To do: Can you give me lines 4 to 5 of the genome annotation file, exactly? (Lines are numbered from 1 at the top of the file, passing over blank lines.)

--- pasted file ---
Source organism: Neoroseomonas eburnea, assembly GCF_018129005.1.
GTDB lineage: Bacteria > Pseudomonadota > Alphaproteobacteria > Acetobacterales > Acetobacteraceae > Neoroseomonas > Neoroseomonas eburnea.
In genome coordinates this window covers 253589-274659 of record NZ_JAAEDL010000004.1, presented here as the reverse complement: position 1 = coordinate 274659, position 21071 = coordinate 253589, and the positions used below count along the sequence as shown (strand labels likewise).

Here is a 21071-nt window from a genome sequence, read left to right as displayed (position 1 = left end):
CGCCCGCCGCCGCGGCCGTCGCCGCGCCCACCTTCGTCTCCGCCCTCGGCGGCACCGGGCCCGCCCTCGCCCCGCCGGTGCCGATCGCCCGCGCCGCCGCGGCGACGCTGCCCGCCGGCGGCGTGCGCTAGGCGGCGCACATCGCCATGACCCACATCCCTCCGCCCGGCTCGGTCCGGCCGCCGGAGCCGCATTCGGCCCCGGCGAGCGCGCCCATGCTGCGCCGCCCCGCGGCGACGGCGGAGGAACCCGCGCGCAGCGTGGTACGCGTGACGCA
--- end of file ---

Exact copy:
Here is a 21071-nt window from a genome sequence, read left to right as displayed (position 1 = left end):
CGCCCGCCGCCGCGGCCGTCGCCGCGCCCACCTTCGTCTCCGCCCTCGGCGGCACCGGGCCCGCCCTCGCCCCGCCGGTGCCGATCGCCCGCGCCGCCGCGGCGACGCTGCCCGCCGGCGGCGTGCGCTAGGCGGCGCACATCGCCATGACCCACATCCCTCCGCCCGGCTCGGTCCGGCCGCCGGAGCCGCATTCGGCCCCGGCGAGCGCGCCCATGCTGCGCCGCCCCGCGGCGACGGCGGAGGAACCCGCGCGCAGCGTGGTACGCGTGACGCA